A Closer Look At Nuclear Medical Imaging
- Volume 17 - Issue 9 - September 2004
- 9540 reads
- 0 comments
When Combination Imaging Can Be Helpful
For Chronic Diabetic Ulcers And Septic Joints
When a chronic, non-healing diabetic ulceration exists, combination imaging is vital to determine if an underlying infection is present as a wound will not heal over infected soft tissue or bone. In these cases, it is most important to discriminate between an infected ulceration and an underlying osteomyelitis.14,49,63,64 When performing a radionuclide leukocyte scan in the face of ulceration, keep in mind that drainage due to wound exudates into dressing materials will contain isotope-labeled leukocytes.64 This will distort the area of interest as the radioactivity present in wound drainage can amplify the degree of uptake one sees in the region of interest.
Clinicians can avoid this technical error by having the patient perform a dressing change immediately prior to imaging. This will minimize the accumulation of radionuclide within dressing materials and prevent misinterpretation of the image data. The negative impact that a draining ulcer has on such imaging has been documented and previously reported in the literature.64
In the case of a septic joint, one should obtain serial NMLI approximately two weeks after the completion of antibiotic therapy. Doing so helps confirm the absence of residual infectious activity. Keep in mind that a bone scan performed after treatment of a septic joint will be negative as there is no residual bone remodeling or hyperemia as opposed to what you would see in a bone scan after treatment for bone infection. After treating osteomyelitis, one can see bone remodeling and hyperemia on a bone scan for greater than one year’s time in many cases. Therefore, a negative 99mTc-MDP scan after treatment of a septic joint will rule out the presence of an indolent inflammatory process.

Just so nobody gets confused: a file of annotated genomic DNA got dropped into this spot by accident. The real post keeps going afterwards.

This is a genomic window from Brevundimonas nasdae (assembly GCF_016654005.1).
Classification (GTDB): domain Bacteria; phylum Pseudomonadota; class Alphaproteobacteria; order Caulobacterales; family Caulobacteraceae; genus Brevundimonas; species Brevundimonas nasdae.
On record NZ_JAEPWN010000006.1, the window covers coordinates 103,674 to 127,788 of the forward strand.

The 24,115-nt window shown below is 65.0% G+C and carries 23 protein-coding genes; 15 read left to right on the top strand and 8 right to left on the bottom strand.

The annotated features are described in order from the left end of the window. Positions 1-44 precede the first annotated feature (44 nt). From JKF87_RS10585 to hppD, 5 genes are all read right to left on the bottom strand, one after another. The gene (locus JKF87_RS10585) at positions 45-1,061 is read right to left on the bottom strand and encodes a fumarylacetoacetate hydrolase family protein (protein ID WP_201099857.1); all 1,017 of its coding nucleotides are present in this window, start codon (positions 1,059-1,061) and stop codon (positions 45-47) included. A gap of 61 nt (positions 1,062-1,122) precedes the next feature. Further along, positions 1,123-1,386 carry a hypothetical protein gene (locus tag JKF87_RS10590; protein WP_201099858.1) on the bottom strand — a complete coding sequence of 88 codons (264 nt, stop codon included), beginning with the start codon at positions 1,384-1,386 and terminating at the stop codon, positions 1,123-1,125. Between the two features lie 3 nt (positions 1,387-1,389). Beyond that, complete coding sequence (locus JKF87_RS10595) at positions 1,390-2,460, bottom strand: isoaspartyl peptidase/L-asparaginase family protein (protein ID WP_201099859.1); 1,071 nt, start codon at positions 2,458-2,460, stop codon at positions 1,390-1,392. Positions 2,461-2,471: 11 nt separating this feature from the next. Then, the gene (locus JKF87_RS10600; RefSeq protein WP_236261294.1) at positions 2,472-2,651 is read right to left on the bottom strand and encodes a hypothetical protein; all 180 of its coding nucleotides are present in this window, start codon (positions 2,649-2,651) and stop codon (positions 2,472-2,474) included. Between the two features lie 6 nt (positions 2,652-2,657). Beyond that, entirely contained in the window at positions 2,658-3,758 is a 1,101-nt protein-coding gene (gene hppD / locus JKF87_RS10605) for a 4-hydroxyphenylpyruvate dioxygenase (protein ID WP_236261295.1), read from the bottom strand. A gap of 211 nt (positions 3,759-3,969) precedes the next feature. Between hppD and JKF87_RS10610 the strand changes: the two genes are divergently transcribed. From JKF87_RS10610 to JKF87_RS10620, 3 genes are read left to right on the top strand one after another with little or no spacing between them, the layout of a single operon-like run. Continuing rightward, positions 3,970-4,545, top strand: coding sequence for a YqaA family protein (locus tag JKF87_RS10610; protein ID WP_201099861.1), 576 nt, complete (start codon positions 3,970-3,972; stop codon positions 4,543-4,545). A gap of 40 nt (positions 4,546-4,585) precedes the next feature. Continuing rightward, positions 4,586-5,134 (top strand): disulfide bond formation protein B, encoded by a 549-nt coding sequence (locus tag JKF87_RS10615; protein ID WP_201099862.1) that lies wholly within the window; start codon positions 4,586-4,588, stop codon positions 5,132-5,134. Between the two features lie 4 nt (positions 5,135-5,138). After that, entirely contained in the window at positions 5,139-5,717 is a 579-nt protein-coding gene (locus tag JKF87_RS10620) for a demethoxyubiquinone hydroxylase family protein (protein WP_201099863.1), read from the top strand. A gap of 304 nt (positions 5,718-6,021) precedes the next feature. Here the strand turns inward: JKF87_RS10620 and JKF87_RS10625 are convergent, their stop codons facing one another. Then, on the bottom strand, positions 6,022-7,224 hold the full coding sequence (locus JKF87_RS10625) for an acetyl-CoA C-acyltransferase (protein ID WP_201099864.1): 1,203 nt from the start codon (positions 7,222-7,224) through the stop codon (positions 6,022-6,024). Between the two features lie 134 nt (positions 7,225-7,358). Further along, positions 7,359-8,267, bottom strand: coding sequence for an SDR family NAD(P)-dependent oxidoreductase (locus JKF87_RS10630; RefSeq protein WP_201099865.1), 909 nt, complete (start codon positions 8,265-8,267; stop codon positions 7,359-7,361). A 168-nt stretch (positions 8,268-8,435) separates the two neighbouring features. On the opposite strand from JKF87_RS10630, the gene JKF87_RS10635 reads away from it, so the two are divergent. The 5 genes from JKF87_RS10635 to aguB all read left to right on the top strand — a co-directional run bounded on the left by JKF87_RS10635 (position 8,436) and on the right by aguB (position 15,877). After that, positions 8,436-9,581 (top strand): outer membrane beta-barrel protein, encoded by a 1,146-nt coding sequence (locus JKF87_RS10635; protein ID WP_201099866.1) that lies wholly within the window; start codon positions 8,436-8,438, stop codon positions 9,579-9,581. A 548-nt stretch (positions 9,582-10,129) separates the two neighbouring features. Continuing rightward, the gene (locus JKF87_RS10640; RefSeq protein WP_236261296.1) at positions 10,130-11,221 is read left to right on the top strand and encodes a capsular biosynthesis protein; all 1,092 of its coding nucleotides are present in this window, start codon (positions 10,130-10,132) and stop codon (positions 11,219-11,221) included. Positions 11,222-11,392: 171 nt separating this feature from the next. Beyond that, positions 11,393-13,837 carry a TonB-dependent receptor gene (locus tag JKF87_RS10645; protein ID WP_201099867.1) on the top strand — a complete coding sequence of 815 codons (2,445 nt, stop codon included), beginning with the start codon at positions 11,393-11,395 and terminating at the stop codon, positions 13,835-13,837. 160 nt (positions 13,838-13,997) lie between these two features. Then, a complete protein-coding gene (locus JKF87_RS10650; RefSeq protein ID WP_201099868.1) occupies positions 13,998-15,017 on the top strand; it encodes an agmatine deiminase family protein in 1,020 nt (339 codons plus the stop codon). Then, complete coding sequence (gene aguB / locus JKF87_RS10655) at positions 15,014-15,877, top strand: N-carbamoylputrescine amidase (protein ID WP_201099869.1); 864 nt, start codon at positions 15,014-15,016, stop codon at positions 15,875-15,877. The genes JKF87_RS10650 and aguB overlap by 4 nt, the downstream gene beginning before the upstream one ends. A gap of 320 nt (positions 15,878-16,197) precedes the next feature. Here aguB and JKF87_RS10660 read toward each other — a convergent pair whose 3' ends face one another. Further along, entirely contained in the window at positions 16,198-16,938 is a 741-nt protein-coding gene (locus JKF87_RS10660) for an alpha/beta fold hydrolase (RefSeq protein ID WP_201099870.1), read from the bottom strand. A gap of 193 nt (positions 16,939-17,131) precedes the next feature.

Key Steps For Preventing Imaging Errors
Technical errors in performing radionuclide leukocyte labeling procedures may occur at every step of the process so it is important to understand the methods and statistical strategies involved in such work. In general, a radiolabeled leukocyte compound is viable for use when a 90 percent tag or greater is confirmed by the nuclear medicine pharmacy. This is then logged on the patients’ prescription for the isotope.
An insufficient label is apt to provide a poor quality exam as the target to background ratio is severely hindered by an increased background radiation or low percentage label. This increase in background radiation is due to the large amount of unbound isotope circulating free within the vascular compartment. When one encounters a negative study, it is prudent to check the prescription log to ensure the test was performed properly (i.e. >90 percent labeling efficiency of isotopes and leukocytes for imaging).
Another source of error in imaging is infiltration of the isotope at the sight of injection. Since extremely small concentrations of isotope are used, even a partial infiltration of an injected dose will compromise the data set. Performing imaging of the injection site routinely can help rule out false negative studies.